An extract from the notice reads as follows:  “Notice is hereby given that the undersigned has received an offer for the purchase of the assets of The Citizens Bank of Ray City, by the terms of which officer the depositors of said Bank are to receive fifty per cent of their claims net, the preferred claims against said Bank being fully paid under the terms of said offer, in addition to the payment of the fifty per cent net to the depositors.”
       The Herald was unable to learn whether or not the bank would be reopened for business.

The Nashville Herald
February 26, 1931, front page,

Ray City Bank Opened Tuesday

      As we go to press encouraging news reaches us, that while permanent arrangements has not yet been perfected for the opening of the bank there, yet tentative arrangements have and the bank has been doing business since Tuesday.  This good news will increase the optimism, now prevailing in this section over the picking-up of business generally.

The Nashville Herald
March 12, 1931, front page

Ray City Bank Pays Depositors 50 Per Cent

John D. Luke, Cashier of Old Bank In Charge of New Organization

      The Ray City Banking Company has reopened for business under an agreement to pay the depositors 50 per cent cash for the amount of their deposits, and has been making these payments since last Thursday.  It is understood that many of the depositors are leaving their money in the bank, which although a private institution is said to be doing a good business, and receiving large deposits.
       The above arrangement was made possible through the efforts of Messrs. George W. Varn, A.D. Lee and Y.F. Carter, who put up the money with which to pay off the depositors.  Mr. John D. Luke, cashier before the bank was closed, is again acting in this capacity.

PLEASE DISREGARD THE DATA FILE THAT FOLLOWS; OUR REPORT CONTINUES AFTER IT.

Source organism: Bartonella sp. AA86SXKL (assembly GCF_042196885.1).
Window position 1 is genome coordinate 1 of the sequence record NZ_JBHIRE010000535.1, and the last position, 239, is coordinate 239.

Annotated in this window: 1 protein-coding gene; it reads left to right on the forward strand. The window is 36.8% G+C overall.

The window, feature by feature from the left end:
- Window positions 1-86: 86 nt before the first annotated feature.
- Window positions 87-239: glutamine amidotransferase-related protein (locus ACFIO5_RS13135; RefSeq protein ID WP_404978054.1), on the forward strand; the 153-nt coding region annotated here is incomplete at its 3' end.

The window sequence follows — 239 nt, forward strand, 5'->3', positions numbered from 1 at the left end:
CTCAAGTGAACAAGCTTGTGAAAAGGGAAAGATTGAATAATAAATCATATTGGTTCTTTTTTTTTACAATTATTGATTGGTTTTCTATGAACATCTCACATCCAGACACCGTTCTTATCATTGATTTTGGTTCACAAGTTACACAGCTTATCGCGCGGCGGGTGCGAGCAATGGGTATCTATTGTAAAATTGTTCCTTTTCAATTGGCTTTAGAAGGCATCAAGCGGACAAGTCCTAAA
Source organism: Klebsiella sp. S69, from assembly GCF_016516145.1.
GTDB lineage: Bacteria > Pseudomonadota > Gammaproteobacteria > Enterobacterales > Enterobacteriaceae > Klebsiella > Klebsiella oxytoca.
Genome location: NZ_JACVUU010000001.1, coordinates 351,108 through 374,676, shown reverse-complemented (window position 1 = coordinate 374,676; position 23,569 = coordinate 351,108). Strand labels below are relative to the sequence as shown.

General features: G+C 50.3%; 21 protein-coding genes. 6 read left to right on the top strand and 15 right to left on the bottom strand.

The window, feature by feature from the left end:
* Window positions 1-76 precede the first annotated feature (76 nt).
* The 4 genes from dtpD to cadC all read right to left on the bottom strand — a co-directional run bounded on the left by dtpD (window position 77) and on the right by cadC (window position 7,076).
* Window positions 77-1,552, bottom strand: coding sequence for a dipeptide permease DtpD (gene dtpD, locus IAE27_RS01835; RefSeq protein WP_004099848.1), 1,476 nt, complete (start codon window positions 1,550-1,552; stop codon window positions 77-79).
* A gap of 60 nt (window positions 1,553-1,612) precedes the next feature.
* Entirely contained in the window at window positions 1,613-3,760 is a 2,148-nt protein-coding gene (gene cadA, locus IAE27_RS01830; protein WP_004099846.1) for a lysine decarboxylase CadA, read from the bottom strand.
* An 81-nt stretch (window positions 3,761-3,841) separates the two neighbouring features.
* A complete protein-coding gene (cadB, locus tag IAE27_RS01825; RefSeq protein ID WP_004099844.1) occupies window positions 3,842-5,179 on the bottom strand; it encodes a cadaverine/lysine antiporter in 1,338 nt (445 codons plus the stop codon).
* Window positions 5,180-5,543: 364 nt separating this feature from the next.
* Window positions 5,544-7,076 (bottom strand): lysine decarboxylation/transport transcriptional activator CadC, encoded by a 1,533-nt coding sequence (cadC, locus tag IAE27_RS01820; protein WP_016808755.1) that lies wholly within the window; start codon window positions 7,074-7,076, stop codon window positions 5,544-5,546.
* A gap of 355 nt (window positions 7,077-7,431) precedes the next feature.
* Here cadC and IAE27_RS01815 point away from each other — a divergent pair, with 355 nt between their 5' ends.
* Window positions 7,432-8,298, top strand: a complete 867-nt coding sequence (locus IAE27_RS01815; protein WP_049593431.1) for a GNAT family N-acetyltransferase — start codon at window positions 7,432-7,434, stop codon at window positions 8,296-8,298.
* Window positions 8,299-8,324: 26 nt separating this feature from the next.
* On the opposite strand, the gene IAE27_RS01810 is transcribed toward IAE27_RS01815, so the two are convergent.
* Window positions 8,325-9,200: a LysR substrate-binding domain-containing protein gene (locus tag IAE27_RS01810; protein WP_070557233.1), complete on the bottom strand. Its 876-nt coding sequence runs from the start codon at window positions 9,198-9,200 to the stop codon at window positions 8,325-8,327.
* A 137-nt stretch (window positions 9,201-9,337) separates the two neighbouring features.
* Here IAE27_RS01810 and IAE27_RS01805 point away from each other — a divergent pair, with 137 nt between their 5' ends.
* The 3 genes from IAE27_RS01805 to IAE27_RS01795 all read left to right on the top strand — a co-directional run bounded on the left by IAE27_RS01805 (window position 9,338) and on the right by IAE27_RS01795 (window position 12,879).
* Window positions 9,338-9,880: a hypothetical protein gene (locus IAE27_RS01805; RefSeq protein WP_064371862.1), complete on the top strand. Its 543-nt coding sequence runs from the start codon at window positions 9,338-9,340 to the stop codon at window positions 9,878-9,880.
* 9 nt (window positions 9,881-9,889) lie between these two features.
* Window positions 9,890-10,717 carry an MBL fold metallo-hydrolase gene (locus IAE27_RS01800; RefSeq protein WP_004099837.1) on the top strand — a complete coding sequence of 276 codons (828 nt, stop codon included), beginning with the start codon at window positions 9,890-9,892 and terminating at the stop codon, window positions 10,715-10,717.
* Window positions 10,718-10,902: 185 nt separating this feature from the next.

The institution is known as the Citizens Banking Company, and serves one of the best communities in this section.  The general prediction is that the institution will continue to prosper.

Article transcriptions provided in part by Skeeter Parker.

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The Samuel Irvin Watson Highway

Samuel Irvin Watson Highway, near Ray City, GA.

Samuel Irvin Watson Highway, near Ray City, GA.

Heading northeast on highway 64 out of Ray City, GA  in the direction of Empire Church, you will encounter a sign at the Lanier county line that identifies this route as the Sam I. Watson Highway.  Sam Watson was raised on the Watson family farm, located near Empire Church about 5 miles northeast of Rays Mill, originally settled by his grandparents about 180 years ago.

Born August 9, 1877 in Lowndes county, GA Samuel Irvin Watson  was a son of Mary and Joseph Watson.

By age 22, Sam Watson was occupied as a school teacher. Enumerated in the census of 1900 next to his father, Sam had by that time established an independent household on a part of the family land. As yet unmarried, he owned a farm, free and clear of mortgage. Perhaps the establishment of his homestead was in preparation for matrimony; later that year Sam married Jennie Lee, a daughter of Amanda Clements and Moses C. Lee. Jennie was born on January 5, 1882 in Berrien County and grew up on her father’s farm near Ray’s Mill (now Ray City), GA.  As a girl she attended the Green Bay School, along with her brother, Bill.